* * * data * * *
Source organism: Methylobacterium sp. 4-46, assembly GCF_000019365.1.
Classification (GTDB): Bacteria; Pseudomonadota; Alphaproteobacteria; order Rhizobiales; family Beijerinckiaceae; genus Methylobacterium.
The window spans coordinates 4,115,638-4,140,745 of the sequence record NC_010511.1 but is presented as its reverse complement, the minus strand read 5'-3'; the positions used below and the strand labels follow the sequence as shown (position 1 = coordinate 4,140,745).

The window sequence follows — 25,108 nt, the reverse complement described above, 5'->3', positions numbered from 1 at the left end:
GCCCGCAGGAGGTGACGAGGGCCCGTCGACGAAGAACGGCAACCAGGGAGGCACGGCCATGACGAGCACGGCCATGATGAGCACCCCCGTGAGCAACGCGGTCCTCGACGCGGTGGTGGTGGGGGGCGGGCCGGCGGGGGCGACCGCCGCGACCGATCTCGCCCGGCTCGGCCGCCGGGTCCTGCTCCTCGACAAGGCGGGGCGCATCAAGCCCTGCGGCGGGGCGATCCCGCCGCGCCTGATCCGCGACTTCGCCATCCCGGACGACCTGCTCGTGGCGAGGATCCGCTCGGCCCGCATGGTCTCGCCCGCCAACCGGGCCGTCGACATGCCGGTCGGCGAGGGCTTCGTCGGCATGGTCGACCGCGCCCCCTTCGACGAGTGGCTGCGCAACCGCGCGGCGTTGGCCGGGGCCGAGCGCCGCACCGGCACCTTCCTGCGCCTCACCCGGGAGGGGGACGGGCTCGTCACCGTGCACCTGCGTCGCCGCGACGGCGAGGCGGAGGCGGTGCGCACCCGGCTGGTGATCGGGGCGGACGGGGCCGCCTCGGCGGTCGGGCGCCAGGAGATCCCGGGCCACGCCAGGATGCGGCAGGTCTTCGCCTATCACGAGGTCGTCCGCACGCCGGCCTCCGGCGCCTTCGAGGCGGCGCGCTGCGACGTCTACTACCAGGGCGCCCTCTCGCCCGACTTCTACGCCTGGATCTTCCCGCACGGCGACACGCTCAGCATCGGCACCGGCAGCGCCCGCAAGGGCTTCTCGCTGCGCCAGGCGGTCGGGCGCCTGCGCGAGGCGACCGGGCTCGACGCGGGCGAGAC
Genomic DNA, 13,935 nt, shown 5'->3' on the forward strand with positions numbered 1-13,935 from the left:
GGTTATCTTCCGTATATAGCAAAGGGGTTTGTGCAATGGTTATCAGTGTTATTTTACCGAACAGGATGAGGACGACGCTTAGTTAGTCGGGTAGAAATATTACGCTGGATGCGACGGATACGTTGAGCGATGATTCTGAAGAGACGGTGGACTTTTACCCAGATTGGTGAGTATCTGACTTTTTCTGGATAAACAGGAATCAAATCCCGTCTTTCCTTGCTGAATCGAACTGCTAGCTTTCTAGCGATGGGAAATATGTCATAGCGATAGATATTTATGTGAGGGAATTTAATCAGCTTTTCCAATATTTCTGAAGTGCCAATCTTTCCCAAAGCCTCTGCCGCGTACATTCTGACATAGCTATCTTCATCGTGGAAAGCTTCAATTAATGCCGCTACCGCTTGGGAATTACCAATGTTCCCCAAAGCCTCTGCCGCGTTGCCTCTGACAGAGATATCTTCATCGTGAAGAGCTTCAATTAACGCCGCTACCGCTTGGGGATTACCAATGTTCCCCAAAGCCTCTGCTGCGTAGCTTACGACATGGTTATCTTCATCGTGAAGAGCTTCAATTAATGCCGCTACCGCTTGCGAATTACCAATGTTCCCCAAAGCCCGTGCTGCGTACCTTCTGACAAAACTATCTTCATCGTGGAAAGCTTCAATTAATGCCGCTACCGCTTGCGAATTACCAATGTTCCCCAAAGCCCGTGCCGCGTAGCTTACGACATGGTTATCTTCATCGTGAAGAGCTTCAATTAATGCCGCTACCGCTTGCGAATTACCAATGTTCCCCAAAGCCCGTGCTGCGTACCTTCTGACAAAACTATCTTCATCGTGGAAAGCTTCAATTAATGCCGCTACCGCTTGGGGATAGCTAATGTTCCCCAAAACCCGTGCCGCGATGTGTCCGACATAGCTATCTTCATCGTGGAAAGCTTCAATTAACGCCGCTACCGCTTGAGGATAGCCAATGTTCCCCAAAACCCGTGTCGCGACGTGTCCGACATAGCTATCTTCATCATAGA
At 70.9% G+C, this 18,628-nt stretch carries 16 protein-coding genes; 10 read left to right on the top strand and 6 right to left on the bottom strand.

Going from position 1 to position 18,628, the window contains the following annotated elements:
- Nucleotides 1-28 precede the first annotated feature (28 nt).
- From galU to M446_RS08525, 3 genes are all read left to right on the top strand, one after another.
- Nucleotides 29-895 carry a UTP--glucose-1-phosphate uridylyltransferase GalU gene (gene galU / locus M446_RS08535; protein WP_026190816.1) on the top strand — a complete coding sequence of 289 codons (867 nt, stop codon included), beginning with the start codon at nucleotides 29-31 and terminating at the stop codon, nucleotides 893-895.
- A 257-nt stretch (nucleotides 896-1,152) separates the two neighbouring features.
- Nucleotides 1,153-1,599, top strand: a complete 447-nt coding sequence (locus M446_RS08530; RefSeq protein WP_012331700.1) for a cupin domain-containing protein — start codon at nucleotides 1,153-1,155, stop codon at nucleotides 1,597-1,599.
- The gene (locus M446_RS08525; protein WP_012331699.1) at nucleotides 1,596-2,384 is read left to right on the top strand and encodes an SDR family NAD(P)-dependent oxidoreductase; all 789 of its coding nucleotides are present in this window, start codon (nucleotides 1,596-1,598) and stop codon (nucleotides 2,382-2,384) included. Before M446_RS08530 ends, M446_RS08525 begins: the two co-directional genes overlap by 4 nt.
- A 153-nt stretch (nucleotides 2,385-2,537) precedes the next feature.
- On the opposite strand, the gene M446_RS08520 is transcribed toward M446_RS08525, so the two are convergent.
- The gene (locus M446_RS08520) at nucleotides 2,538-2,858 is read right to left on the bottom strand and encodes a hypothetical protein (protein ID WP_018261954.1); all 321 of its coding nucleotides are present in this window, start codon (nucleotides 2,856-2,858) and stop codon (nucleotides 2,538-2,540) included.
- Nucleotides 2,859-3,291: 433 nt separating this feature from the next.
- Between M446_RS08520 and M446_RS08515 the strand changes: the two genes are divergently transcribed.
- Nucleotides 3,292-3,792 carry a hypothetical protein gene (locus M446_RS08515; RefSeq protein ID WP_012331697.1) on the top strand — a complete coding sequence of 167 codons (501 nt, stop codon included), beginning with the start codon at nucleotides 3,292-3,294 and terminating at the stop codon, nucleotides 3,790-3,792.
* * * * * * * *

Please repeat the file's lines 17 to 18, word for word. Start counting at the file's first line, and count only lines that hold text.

- On the opposite strand, the gene M446_RS08520 is transcribed toward M446_RS08525, so the two are convergent.
- The gene (locus M446_RS08520) at nucleotides 2,538-2,858 is read right to left on the bottom strand and encodes a hypothetical protein (protein ID WP_018261954.1); all 321 of its coding nucleotides are present in this window, start codon (nucleotides 2,856-2,858) and stop codon (nucleotides 2,538-2,540) included.